Dividend policy (DP) of corporate sector is widely researched topic in finance however; it remains a debatable issue to decide what factors determine the DP. The objective of this paper is to analyze the impact of dividend policy (DP) on shareholders’ wealth (SW) of Fast Moving Consumer Goods (FMCG) sector in India. Out of 16 firms listed on National Stock Exchange (NSE) 13 firms that have been paying dividend consecutively for the past ten years are considered for analysis. In the light of the prior literature, key predictor variables such as earnings per share (EPS),dividends per share (DPS), retained earnings per share (RPS), price earnings ratio (PER), lagged price earning (LAGPER), earnings (EAR), and lagged market value (LAGMPS) are considered for analyzing the impact of DP on SW. The descriptive statistics reveals that the data form in to normal.  Whereas when the assumptions needed to be fulfilled for the Ordinary Least Square method (OLS), the data are found to be homoskedastic and are free of autocorrelation.Augmented Dickey Fuller Test (ADF), White - Heteroskedasticity Test, Auto Correlation, Breuch-Godfrey Serial correlation LM test, Durbin-Watson, Lagrange Multiplier (LM) for Autoregressive conditional heteroskedasticity (ARCH-LM), Correlation, Ordinary Least Square Regression and Chow test are applied using Eviews 7 Econometrics software package for analysis. Regression result proves that DPS (121.65) and RPS (9.68) have significant positive co-efficient on EPS(SW) of FMCG firms in India before global financial melt down, while DPS (76.74), LAGPER (1.52) and LAGMPS (0.27) have significant positive co-efficient (76.74) on EPS(SW) of FMCG firms in India after global financial melt down. The results of the Chow test proves that the FMCG firms have significant shift-in-structure (positive improvement) in respect of SW after global financial melt down.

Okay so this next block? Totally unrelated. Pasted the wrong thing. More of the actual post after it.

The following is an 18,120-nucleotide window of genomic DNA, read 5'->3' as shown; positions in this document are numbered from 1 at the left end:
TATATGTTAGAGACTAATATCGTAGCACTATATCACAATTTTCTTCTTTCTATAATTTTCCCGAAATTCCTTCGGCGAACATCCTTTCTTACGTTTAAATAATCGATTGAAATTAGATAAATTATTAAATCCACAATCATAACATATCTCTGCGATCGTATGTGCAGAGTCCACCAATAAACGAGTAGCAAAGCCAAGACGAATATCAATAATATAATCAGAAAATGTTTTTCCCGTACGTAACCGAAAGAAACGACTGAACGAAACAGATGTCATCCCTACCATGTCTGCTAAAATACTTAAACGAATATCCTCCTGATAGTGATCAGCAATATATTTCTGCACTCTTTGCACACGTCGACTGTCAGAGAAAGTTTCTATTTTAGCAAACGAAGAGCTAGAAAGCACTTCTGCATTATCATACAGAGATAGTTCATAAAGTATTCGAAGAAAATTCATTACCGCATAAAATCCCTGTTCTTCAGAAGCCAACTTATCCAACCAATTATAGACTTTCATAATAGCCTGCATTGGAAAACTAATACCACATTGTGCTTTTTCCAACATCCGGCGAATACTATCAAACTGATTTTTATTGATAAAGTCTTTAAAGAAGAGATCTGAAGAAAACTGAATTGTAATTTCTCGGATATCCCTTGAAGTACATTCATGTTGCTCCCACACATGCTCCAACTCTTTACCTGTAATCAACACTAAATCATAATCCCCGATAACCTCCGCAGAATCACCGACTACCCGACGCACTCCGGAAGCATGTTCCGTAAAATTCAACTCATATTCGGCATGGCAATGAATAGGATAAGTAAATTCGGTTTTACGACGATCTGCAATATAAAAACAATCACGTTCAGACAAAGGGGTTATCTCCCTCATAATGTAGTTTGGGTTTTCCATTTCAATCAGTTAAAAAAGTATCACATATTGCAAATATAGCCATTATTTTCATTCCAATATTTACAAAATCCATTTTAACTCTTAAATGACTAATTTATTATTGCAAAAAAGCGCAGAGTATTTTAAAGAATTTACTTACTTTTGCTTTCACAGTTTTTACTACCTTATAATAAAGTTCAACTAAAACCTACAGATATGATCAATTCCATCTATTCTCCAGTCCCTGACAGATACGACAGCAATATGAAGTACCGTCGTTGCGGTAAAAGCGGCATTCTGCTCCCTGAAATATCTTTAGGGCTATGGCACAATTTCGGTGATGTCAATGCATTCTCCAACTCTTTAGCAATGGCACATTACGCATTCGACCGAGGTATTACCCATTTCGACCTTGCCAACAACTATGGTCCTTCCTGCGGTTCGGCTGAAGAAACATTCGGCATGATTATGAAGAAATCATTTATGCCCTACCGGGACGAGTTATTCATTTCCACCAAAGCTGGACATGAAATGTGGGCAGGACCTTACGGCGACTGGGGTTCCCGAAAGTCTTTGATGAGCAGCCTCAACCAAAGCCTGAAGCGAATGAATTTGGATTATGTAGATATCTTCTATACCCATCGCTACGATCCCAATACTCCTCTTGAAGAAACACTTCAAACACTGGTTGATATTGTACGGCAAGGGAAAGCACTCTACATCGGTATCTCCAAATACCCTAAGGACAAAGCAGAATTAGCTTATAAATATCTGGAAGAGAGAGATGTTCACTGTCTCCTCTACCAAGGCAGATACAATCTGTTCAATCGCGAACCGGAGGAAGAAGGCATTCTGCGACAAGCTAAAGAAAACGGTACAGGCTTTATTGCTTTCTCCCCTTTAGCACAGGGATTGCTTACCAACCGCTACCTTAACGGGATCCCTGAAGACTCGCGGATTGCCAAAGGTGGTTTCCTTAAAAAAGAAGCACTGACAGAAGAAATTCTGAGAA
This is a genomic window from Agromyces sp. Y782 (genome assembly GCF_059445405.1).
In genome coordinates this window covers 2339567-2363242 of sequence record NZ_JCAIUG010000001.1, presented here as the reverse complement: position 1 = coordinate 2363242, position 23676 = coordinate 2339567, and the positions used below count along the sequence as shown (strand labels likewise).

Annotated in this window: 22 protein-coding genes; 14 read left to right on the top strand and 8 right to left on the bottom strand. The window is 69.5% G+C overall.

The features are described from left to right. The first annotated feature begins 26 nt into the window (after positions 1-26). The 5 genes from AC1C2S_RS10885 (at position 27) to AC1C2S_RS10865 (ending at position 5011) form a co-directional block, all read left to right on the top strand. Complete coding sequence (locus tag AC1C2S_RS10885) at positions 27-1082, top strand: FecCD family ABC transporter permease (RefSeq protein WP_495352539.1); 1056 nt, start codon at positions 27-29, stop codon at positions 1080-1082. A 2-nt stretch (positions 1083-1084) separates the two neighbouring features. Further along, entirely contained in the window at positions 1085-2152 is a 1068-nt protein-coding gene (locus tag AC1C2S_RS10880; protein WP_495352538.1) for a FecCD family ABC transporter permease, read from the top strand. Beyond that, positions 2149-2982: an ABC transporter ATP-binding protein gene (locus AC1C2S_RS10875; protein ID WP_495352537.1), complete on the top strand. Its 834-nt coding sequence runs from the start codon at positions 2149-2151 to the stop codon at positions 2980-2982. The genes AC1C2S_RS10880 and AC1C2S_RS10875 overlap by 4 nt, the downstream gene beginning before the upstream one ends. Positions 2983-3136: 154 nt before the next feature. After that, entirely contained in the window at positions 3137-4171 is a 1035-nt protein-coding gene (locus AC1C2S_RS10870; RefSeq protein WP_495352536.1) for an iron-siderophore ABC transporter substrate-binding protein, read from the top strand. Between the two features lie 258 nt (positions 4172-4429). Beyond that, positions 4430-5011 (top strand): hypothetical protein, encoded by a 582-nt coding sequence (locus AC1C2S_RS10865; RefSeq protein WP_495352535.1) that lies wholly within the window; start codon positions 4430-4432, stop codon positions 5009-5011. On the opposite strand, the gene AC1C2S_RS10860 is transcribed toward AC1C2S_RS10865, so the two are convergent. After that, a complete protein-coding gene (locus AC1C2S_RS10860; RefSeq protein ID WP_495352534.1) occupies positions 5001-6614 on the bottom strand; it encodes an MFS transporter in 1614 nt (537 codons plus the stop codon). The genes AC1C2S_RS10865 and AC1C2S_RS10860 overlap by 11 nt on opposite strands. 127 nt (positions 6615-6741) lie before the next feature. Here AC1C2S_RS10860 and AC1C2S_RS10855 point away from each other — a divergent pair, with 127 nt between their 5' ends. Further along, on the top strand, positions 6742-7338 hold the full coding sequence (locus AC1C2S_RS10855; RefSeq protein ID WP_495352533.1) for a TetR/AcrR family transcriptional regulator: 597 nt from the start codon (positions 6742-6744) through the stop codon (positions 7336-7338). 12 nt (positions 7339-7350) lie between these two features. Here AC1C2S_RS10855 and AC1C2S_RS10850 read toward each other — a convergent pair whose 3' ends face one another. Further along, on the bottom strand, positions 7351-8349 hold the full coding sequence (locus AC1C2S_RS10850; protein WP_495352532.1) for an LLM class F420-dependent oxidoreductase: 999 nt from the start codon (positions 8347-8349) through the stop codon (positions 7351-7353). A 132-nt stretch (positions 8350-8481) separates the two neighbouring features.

Contribution/ Originality
The study used new estimation methodology such as Augmented Dickey Fuller Test, White - Heteroskedasticity Test, Auto correlation, Breuch-Godfrey Serial correlation LM test, Durbin-Watson and ARCH-LM test and Chow test for analysis. Very few studies, which have investigated the impact of DP on SW before and after financial melt down studied the structural changes. However, the present study proved that the DP is significantly and positively related to retained earnings per share and earnings per share (SW).  The result of the study is consistent with the findings of Gul et al. (2012), Salman (2013), Bawa and Kaur (2013), Azhagaiah and Sabaripriya (2008), etc. 

Influence Internship Learning Effect in Business Service Sector: Using Internship Self-Efficacy as the Mediator Variable

Pages: 1-7
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Influence Internship Learning Effect in Business Service Sector: Using Internship Self-Efficacy as the Mediator Variable

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DOI: 10.18488/journal.89/2015.1.1/89.1.1.7

Chou, Chun-Mei , Shen, Chien-Hua

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Chou, Chun-Mei , Shen, Chien-Hua (2015). Influence Internship Learning Effect in Business Service Sector: Using Internship Self-Efficacy as the Mediator Variable. Financial Risk and Management Reviews, 1(1): 1-7. DOI: 10.18488/journal.89/2015.1.1/89.1.1.7
This study examines 364 tertiary students’ internship learning effect and its influencing factors to serve as a school reference for the development of internship education measures. The results show that students’ internship self-efficacy (ISE) has a significant direct effect on ‘internship learning effect (ILE)’, and ‘internship awareness (IA) ‘has a significant effect on ‘internship learning effect’ through ‘internship self-efficacy’. The influence pattern and empirical data of ‘internship awareness ‘and ‘internship self-efficacy ’ on ‘internship learning effect’ has a good fit.
Contribution/ Originality
This study contributes in the existing literature that students’ internship self-efficacy of internship awareness and internship learning effect have provided them with chances to learn internship competence and attitude, which may be helpful for their future employment.